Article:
His father was a clerk in the county courthouse, and "I was brought in contact early" with political figures. Valenti would run errands for campaigns, all the while reading about the great barristers of antiquity and discovering, as he pronounces it, Greek "lit-ra-toor." He graduated from high school at 15, a boy "whose ambition -- don't laugh -- since I was 12 years old was to go to Harvard Law School."
But there was no money for that, and he took a job at the Iris Theater, a second-run movie house where he worked 10 or 12 hours a day, seven days a week ("which I never tire of telling my young son, and he gets sick of hearing it") and then became an office boy at the Humble Oil Company, where he soon rose into the advertising department. During World War II he served as a B-25 pilot, and was decorated for his precision bombing over San Nicolo, Italy.
After the war, he returned to the Humble advertising department and finally got his BA in 1946. Among his successes at that time: then "clean restroom" campaign for Humble.
In 1948, with his MBA, he returned to Houston and started his own advertising firm. By 1956, he had caught the eye of Lyndon Johnson. "He was always replacing his palace guard," Valenti says, and each year "made a foray around the state. I was absolutely captivated," says Valenti, who found LBJ "fascinating as a jungle animal." He became "one of the Johnson spear-carriers, and later wrote some speeches for him, and he got to know me well." Valenti put off his dream of running for office for awhile, and "when you put those things off, they never come to pass." He remained on the fringes of politics until the Dallas motorcade of 1963.
"In the basement of that hospital, hysteria was hanging like Spanish moss," Valenti remembers, and one of the entourage said, "The vice president wants you right now." Valenti went to Air Force One, where Johnson "didn't ask me if I wanted to be on his staff. He said, 'As of now, you're working for me.'" Vaulted Onto the Stage
"Life is mostly chance," Valenti says. "The two jolting, cataclysmic experiences which changed my life were totally unplanned. The first was the assassination of the president, which vaulted me onto the largest proscenium stage that I'd ever been on. And second, the day that three movie moguls walked into my office in the White House and asked me to be president of the Motion Picture Association."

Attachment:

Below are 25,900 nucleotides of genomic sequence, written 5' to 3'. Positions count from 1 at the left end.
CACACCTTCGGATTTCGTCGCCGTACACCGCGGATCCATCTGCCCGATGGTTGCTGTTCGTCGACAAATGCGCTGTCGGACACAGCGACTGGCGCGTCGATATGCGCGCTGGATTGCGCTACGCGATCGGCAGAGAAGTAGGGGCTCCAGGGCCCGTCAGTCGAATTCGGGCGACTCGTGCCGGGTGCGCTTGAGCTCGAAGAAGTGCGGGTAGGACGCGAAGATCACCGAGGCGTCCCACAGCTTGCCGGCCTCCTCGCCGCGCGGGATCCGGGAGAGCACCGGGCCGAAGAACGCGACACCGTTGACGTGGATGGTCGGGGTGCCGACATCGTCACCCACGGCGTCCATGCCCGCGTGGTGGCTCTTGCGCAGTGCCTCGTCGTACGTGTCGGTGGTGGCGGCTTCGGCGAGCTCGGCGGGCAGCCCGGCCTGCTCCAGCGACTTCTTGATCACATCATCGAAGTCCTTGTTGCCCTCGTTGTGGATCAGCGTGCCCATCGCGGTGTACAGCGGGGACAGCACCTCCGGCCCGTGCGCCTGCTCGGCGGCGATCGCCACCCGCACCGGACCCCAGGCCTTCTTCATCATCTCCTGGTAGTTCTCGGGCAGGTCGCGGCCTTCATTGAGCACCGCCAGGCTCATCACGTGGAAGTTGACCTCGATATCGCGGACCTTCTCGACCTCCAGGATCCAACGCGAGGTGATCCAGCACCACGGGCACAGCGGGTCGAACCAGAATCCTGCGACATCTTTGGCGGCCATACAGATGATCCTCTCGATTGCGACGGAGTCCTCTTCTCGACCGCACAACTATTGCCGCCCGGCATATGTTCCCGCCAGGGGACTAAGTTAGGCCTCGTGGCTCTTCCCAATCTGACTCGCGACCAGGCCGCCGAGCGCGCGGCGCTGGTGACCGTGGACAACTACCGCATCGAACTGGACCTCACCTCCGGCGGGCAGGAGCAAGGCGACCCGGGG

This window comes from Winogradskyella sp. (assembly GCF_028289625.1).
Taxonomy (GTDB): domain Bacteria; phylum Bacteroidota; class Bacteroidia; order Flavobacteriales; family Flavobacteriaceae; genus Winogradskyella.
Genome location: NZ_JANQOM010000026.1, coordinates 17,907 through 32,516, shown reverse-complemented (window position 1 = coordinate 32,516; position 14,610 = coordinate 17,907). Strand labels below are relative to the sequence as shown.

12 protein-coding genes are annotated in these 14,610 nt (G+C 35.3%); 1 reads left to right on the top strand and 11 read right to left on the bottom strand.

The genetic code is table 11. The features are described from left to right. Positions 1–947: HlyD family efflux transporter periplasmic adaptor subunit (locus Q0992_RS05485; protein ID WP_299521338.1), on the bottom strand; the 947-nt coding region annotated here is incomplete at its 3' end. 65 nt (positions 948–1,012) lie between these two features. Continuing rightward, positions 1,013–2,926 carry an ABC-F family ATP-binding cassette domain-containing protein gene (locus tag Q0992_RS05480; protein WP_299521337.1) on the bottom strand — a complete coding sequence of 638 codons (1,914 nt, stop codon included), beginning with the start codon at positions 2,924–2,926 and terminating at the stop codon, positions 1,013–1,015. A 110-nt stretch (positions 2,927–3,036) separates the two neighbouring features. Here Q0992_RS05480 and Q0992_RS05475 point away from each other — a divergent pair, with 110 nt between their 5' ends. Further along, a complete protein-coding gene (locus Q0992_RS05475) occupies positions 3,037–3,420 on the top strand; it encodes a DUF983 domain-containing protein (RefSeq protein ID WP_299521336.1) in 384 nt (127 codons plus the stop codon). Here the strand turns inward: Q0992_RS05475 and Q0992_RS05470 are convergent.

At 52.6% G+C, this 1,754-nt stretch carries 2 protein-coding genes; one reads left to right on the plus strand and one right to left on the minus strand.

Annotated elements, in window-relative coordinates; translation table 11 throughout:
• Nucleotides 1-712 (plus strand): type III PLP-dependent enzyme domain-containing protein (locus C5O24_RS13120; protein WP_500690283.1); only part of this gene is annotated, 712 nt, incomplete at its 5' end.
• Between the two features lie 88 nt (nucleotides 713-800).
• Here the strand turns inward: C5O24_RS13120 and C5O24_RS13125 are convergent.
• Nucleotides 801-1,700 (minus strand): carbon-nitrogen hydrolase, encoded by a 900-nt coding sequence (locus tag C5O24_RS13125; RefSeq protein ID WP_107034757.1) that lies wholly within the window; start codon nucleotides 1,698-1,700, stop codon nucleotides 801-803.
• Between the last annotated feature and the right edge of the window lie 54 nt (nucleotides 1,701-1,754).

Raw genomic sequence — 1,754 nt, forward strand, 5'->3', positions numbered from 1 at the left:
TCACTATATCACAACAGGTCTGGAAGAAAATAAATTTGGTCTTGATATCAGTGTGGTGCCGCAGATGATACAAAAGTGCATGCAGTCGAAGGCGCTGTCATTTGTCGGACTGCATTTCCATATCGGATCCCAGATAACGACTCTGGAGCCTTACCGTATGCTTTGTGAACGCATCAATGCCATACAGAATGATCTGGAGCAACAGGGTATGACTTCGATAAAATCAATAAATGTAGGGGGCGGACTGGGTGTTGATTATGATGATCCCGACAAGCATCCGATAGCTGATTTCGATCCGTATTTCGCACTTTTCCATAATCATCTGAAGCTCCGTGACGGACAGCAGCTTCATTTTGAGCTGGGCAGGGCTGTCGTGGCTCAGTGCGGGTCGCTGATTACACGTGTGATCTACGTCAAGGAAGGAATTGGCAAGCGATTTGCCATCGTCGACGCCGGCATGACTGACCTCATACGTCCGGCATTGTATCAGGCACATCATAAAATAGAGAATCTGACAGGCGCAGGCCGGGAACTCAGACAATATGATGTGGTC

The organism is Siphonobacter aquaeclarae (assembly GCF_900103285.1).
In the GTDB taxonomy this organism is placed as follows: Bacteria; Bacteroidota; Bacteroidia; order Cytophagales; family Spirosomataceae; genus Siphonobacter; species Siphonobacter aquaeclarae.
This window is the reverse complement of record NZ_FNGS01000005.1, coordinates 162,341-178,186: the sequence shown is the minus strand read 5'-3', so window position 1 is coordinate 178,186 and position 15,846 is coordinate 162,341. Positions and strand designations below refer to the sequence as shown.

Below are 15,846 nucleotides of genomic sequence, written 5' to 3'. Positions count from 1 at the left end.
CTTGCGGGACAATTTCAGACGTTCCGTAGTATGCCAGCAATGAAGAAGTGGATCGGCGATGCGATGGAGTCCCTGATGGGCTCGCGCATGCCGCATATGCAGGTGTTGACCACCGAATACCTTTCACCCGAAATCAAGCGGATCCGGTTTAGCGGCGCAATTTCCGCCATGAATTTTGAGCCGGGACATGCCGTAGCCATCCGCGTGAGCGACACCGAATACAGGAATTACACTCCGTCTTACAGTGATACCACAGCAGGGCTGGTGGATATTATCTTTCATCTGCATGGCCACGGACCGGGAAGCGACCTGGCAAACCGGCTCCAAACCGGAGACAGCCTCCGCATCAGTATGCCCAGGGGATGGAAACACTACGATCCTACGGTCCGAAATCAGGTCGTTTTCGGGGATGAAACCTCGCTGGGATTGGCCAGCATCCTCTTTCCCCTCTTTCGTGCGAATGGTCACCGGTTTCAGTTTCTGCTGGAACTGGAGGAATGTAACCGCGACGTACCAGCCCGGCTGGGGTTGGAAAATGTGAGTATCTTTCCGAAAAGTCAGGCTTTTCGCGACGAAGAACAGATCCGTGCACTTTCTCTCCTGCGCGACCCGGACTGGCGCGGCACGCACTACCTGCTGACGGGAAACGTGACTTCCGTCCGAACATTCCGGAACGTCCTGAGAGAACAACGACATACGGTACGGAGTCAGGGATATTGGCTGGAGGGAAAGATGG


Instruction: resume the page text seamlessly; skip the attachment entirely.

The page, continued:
The MPAA was looking for a "politically sensitive" and well-connected administrator with foreign affairs experience, and had considered Adlai Stevenson. But Valenti, LBJ's most trusted aide and apologist, was the consensus choice. "They could have gotten an ambassador or an assistant secretary of state or even Dean Rusk if he'd taken the job. But they wanted somebody also who could walk in every chancellery of the world carrying with him the laurel of being the president's friend, total access to the ultimate power. That gives you a cachet which they felt was useful.
"The more I thought about it, the more attractive it became. It wasn't only the money [top White House aides made $30,000 in 1966] although I was heavily in debt at the time. I had also realized that you don't live in the White House forever, it's a transitory occupation." And he no longer had the "fire in my belly" to run for public office.
After 15 years, he is still fascinated by the "creative people" in the movie industry. "I like to sit down with Billy Wilder and talk with him about his script. I enjoy talking about various novels I've read that might or might not make a good movie. I enjoy watching a film before it comes out." In addition to his old friends in Washington -- among them columnist Charles Bartlett, former LBJ protocol chief Lloyd Hand, Rep. Peter Rodino, Sens. Howard Baker and Lloyd Bentsen -- he has made a number of personal friends in the industry, including Charlton Heston, Gregory Peck and especially Kirk Douglas ("He's very literate and speaks five languages -- if you had to spend a week with one person, he would be the guy"). lAnd he is still swelling the roster. "I met Alan Alda for the first time the other night," he says with all the delight of a matinee fan. "He's almost unreal he's so real."
Valenti pauses for a moment in wonder at his own words, but then he's off again, this barrister manque with his unstoppable enthusiasm, gesturing, orating, piling story on story. And all the while, on the face of his big complicated watch, the great hands travel in stately rotation while the little wheels spin and spin and spin.